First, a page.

Materials and Methods
PLGA 50:50 (RG 502H 12000 Da MW) was obtained from Boehringer Ingelheim (Ingelheim, Germany). Polyvinyl alcohol (PVA), methylene chloride , and isopropanol were purchased from Fisher Scientific (Newton, NJ). ICG was from MP Biomedicals, LLC (Solon, OH). Intralipid—10%, was obtained from Kabivitrum (Alameda, CA). Ultrapure deionized water was generated by a NANOpure Infinity water purification system (Barnstead International, Dubuque, IA).
ICG-encapsulated PLGA microbubbles were fabricated based on a modified double emulsion process.30 The following four solutions were prepared in advance: (i) solution no. 1: PLGA in , (ii) solution no. 2: ICG and 1% w/v PVA in deionized water), (iii) solution no. 3: 1% w/v PVA in deionized water, and (iv) solution no. 4: 5% isopropanol in deionized water. First, solution 2 was added to solution 1 in a centrifuge tube and emulsified in an ice bath by a model 17105 Omini mixer homogenizer (Omini International, Waterbury, CT) at for . Then the emulsion was added dropwise using a pipette to solution 3 in an ice bath and emulsified by the homogenizer at for . The double emulsion was then added to solution 4 and stirred for by a magnetic stirrer in order to extract from the microspheres and harden the PLGA shells. The mixture was then centrifuged by a Centrifuge 5810R (Eppendorf, Hamburg, Germany) at for . After centrifugation, the supernatant was discarded and the microbubble precipitate was washed by the deionized water. The process of centrifugation and washing was repeated three times. The washed microspheres were then freeze-dried by a Lyph-lock 4.5 freeze dry system (Labcono Corp., Kansas City, MI) for . Dried microbubbles were harvested and stored in a glass bottle wrapped with aluminum foil at for further use. The entire fabrication process is illustrated in Fig. 1 .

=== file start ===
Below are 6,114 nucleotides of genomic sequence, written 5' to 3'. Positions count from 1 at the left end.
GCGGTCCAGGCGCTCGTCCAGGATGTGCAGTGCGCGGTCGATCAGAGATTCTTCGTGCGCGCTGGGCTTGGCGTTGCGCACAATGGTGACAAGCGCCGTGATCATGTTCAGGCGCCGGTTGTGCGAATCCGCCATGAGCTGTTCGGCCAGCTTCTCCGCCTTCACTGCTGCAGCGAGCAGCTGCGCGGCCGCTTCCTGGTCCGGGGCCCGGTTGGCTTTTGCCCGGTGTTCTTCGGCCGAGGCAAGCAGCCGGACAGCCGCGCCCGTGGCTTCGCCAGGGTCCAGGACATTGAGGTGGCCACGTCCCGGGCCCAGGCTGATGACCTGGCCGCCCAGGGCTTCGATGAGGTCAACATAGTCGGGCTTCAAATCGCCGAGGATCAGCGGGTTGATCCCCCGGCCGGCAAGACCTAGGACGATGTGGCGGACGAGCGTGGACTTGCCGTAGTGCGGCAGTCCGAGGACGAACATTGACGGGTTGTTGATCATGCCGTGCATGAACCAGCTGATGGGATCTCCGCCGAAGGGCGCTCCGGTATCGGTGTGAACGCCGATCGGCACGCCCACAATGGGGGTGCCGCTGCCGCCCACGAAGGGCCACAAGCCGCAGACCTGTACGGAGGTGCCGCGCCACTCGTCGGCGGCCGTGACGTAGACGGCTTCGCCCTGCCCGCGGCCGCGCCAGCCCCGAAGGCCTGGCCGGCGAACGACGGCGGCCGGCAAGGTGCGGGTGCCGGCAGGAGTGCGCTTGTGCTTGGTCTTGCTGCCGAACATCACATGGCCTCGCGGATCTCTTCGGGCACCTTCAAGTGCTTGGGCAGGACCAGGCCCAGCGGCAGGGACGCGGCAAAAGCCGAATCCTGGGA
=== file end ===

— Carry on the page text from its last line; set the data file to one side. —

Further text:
Characterization of ICG-Encapsulated PLGA Microbubbles